There are many folks who wanted to be able to drive motor vehicles across the Boreas Pond dam to White Lily Pond and beyond. Some demanded that dozens of miles of roads should be retained to allow the public to drive completely around the Boreas Ponds, in a loop akin to a National Park. There were many who wanted every inch of roads closed. The future of a potential class II community connector snowmobile trail that could connect to the Gulf Brook Road will be determined as part of a lawsuit brought by Protect the Adirondacks that is currently in front of the NYS Court of Appeals, the state’s highest court.

That we’re left to squabble about seven miles of road out of more than 100 miles shows the beauty and promise of the public constitutionally protected Forest Preserve in New York, the people’s land in every way. These lands have been protected through a 125-year bipartisan and multi-generational commitment of New Yorkers, a continuous work in progress, across a landscape shaped by scores of major public decisions.

Wilderness in the Adirondack Park is forward-looking. When lands are classified as Wilderness, management looks ahead at what these lands can become, and not backwards at what these lands were. Wilderness lands, and the Forest Preserve in general, in the Adirondacks are strewn with the relics and ruins of past uses and settlements.

I’ve long thought that there should be more active retrofitting actions when the state purchases new lands for the Forest Preserve where trees are planted along road corridors, geometric road shapes like bench cuts, rock cuts, and borrow pits are remediated, culverts and fill are removed, and natural stream and wetland channels are restored. During the Boreas Ponds classification a debate about the idea of removing the dam at the outlet of the ponds was taken off the table in the deliberations of state agencies, never researched, analyzed or considered. There’s time in the future to revisit these matters. Or, perhaps, the Boreas Ponds dam in the decades ahead may go the way other dams in the High Peaks Wilderness, like Marcy Dam and the dam at the Flowed Lands, which were not maintained, breached, and crumbled.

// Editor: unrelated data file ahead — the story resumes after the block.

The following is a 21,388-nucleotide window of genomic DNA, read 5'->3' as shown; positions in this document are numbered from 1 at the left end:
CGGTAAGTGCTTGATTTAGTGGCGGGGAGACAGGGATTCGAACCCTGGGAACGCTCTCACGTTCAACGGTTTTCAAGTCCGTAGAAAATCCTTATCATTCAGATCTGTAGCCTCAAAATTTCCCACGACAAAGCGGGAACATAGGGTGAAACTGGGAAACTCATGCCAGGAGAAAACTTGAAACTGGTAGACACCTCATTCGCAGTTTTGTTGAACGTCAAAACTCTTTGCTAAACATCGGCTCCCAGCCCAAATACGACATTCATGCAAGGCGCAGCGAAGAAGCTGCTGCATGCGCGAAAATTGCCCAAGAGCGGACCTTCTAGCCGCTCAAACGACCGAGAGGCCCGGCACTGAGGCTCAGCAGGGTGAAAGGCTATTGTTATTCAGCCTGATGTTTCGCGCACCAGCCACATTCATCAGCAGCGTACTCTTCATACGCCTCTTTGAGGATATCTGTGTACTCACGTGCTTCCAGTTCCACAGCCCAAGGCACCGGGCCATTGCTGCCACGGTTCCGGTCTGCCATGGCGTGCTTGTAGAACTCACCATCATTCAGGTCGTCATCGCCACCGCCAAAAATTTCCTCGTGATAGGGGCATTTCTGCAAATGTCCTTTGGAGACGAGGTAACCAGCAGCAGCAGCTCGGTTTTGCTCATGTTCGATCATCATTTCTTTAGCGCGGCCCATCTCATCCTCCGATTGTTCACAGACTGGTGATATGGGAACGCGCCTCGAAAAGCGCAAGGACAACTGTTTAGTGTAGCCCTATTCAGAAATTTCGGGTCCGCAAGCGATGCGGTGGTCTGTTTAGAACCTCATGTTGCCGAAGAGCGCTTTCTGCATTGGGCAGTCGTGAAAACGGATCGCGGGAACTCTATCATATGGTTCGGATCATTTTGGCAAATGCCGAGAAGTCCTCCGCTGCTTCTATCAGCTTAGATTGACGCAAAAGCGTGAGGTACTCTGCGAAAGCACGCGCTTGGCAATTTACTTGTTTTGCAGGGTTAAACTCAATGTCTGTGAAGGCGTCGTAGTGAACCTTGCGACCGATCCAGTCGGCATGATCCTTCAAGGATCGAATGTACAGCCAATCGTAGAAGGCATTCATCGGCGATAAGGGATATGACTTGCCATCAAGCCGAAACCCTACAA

And, that’s what Wilderness is all about, a place where we intentionally draw boundary lines and say that everything inside will be managed differently from lands outside. The lands classified as Wilderness are lands where wild nature dominates, unfettered by humans to the greatest extent possible, where cedar trees can grow up through gravel roads and dams are breached. A place where the forest is allowed to reclaim vast areas, eat away the roads, overgrow the log landings, bury the culverts, and slowly transform, remake and recreate a wild landscape where natural processes are unimpeded and untrammeled by humans.

Photo of Four-Corners Parking Area sign.